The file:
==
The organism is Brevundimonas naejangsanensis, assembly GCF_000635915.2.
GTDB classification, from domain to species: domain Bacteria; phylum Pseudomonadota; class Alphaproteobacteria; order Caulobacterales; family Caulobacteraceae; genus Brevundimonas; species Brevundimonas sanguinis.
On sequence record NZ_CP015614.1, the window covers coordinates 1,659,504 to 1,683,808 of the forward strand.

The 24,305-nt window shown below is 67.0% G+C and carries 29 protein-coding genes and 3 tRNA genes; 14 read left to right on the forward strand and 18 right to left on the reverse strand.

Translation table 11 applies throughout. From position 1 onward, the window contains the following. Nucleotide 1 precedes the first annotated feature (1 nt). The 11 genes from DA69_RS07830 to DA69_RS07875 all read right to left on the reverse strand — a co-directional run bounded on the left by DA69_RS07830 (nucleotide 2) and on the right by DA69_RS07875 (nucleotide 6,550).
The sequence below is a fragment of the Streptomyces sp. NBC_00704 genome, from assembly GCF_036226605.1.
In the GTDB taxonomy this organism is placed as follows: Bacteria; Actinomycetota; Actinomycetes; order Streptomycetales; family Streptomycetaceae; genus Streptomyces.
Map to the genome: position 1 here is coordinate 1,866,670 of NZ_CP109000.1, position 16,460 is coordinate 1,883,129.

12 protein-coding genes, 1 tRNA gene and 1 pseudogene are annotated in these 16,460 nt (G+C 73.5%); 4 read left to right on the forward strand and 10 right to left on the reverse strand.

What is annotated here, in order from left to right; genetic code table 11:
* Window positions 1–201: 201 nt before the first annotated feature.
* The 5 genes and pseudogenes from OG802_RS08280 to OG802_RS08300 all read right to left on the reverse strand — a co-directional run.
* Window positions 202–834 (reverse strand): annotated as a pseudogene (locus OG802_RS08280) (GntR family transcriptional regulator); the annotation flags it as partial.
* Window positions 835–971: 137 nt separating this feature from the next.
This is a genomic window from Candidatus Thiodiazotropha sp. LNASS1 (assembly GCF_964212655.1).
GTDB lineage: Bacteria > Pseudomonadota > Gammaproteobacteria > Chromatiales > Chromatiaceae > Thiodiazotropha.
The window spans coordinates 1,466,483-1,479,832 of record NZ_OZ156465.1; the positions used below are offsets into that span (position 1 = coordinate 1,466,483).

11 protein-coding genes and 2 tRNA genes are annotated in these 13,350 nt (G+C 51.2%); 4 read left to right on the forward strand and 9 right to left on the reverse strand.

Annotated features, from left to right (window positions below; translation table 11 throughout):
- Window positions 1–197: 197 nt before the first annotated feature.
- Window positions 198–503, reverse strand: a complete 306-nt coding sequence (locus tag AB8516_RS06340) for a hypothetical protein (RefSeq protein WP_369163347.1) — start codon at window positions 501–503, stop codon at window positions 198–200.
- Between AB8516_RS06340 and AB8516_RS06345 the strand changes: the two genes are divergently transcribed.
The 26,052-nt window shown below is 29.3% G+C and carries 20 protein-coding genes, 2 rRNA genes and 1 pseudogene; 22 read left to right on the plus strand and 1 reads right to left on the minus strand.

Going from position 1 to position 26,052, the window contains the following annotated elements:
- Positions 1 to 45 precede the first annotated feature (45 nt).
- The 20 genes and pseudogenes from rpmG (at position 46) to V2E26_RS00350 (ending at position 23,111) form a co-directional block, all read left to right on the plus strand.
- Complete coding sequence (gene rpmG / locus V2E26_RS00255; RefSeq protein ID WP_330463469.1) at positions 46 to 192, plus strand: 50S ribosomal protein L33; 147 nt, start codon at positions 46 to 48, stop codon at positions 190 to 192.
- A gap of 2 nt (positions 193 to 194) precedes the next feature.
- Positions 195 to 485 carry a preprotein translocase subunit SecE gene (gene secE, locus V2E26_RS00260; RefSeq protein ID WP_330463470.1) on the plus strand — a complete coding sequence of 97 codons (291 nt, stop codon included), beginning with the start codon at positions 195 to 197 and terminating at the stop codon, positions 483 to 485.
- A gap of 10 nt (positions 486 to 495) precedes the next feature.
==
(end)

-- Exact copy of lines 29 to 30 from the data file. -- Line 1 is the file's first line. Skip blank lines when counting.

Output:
- Positions 195 to 485 carry a preprotein translocase subunit SecE gene (gene secE, locus V2E26_RS00260; RefSeq protein ID WP_330463470.1) on the plus strand — a complete coding sequence of 97 codons (291 nt, stop codon included), beginning with the start codon at positions 195 to 197 and terminating at the stop codon, positions 483 to 485.
- A gap of 10 nt (positions 486 to 495) precedes the next feature.